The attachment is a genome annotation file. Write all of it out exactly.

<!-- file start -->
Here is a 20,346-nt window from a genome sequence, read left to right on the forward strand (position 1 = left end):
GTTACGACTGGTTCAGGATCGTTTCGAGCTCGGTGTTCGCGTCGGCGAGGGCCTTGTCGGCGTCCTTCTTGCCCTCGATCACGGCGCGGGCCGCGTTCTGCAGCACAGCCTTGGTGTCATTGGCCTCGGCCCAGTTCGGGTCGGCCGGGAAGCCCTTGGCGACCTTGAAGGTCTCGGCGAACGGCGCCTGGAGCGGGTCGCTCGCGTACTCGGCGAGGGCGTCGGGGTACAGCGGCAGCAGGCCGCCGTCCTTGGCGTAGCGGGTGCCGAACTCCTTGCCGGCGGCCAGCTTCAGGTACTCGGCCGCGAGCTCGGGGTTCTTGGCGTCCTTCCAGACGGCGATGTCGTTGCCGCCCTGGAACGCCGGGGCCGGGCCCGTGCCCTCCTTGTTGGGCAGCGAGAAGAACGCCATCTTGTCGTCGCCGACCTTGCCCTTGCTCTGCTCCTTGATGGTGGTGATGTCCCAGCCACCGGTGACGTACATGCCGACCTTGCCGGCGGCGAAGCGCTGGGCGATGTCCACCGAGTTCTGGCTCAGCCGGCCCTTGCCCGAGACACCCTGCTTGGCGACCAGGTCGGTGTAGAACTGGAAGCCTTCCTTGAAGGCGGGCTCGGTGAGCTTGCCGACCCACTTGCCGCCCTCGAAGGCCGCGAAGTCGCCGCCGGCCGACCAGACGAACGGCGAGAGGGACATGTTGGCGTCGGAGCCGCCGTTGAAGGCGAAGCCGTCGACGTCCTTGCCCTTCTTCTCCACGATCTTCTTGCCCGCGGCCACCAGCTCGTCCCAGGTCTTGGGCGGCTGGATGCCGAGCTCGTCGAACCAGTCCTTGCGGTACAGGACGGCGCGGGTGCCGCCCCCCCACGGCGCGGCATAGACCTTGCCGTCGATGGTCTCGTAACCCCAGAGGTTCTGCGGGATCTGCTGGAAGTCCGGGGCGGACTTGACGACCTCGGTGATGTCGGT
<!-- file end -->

Here is a 20,346-nt window from a genome sequence, read left to right on the forward strand (position 1 = left end):
GTTACGACTGGTTCAGGATCGTTTCGAGCTCGGTGTTCGCGTCGGCGAGGGCCTTGTCGGCGTCCTTCTTGCCCTCGATCACGGCGCGGGCCGCGTTCTGCAGCACAGCCTTGGTGTCATTGGCCTCGGCCCAGTTCGGGTCGGCCGGGAAGCCCTTGGCGACCTTGAAGGTCTCGGCGAACGGCGCCTGGAGCGGGTCGCTCGCGTACTCGGCGAGGGCGTCGGGGTACAGCGGCAGCAGGCCGCCGTCCTTGGCGTAGCGGGTGCCGAACTCCTTGCCGGCGGCCAGCTTCAGGTACTCGGCCGCGAGCTCGGGGTTCTTGGCGTCCTTCCAGACGGCGATGTCGTTGCCGCCCTGGAACGCCGGGGCCGGGCCCGTGCCCTCCTTGTTGGGCAGCGAGAAGAACGCCATCTTGTCGTCGCCGACCTTGCCCTTGCTCTGCTCCTTGATGGTGGTGATGTCCCAGCCACCGGTGACGTACATGCCGACCTTGCCGGCGGCGAAGCGCTGGGCGATGTCCACCGAGTTCTGGCTCAGCCGGCCCTTGCCCGAGACACCCTGCTTGGCGACCAGGTCGGTGTAGAACTGGAAGCCTTCCTTGAAGGCGGGCTCGGTGAGCTTGCCGACCCACTTGCCGCCCTCGAAGGCCGCGAAGTCGCCGCCGGCCGACCAGACGAACGGCGAGAGGGACATGTTGGCGTCGGAGCCGCCGTTGAAGGCGAAGCCGTCGACGTCCTTGCCCTTCTTCTCCACGATCTTCTTGCCCGCGGCCACCAGCTCGTCCCAGGTCTTGGGCGGCTGGATGCCGAGCTCGTCGAACCAGTCCTTGCGGTACAGGACGGCGCGGGTGCCGCCCCCCCACGGCGCGGCATAGACCTTGCCGTCGATGGTCTCGTAACCCCAGAGGTTCTGCGGGATCTGCTGGAAGTCCGGGGCGGACTTGACGACCTCGGTGATGTCGGT